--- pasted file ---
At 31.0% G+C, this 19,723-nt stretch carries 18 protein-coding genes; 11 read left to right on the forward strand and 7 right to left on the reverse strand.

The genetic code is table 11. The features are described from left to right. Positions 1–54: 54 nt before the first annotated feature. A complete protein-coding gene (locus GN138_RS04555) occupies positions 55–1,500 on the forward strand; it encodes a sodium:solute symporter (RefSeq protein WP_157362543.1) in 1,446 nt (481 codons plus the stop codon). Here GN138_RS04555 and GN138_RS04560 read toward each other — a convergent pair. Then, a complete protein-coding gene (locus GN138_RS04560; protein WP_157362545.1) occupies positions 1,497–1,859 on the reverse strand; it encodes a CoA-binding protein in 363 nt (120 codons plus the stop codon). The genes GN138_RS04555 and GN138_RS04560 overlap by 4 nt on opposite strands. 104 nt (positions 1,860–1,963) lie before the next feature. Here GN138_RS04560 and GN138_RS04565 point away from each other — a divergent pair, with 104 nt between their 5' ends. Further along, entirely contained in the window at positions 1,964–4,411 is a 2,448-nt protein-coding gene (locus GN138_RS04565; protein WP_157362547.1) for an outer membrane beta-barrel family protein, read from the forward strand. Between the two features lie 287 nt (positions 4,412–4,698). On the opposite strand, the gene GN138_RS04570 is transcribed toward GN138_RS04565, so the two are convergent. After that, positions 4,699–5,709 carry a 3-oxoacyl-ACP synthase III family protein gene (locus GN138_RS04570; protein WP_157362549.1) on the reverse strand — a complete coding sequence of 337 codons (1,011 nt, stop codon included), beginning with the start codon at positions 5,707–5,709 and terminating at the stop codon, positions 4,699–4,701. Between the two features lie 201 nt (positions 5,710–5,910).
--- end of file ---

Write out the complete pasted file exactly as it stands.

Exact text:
At 31.0% G+C, this 19,723-nt stretch carries 18 protein-coding genes; 11 read left to right on the forward strand and 7 right to left on the reverse strand.

The genetic code is table 11. The features are described from left to right. Positions 1–54: 54 nt before the first annotated feature. A complete protein-coding gene (locus GN138_RS04555) occupies positions 55–1,500 on the forward strand; it encodes a sodium:solute symporter (RefSeq protein WP_157362543.1) in 1,446 nt (481 codons plus the stop codon). Here GN138_RS04555 and GN138_RS04560 read toward each other — a convergent pair. Then, a complete protein-coding gene (locus GN138_RS04560; protein WP_157362545.1) occupies positions 1,497–1,859 on the reverse strand; it encodes a CoA-binding protein in 363 nt (120 codons plus the stop codon). The genes GN138_RS04555 and GN138_RS04560 overlap by 4 nt on opposite strands. 104 nt (positions 1,860–1,963) lie before the next feature. Here GN138_RS04560 and GN138_RS04565 point away from each other — a divergent pair, with 104 nt between their 5' ends. Further along, entirely contained in the window at positions 1,964–4,411 is a 2,448-nt protein-coding gene (locus GN138_RS04565; protein WP_157362547.1) for an outer membrane beta-barrel family protein, read from the forward strand. Between the two features lie 287 nt (positions 4,412–4,698). On the opposite strand, the gene GN138_RS04570 is transcribed toward GN138_RS04565, so the two are convergent. After that, positions 4,699–5,709 carry a 3-oxoacyl-ACP synthase III family protein gene (locus GN138_RS04570; protein WP_157362549.1) on the reverse strand — a complete coding sequence of 337 codons (1,011 nt, stop codon included), beginning with the start codon at positions 5,707–5,709 and terminating at the stop codon, positions 4,699–4,701. Between the two features lie 201 nt (positions 5,710–5,910).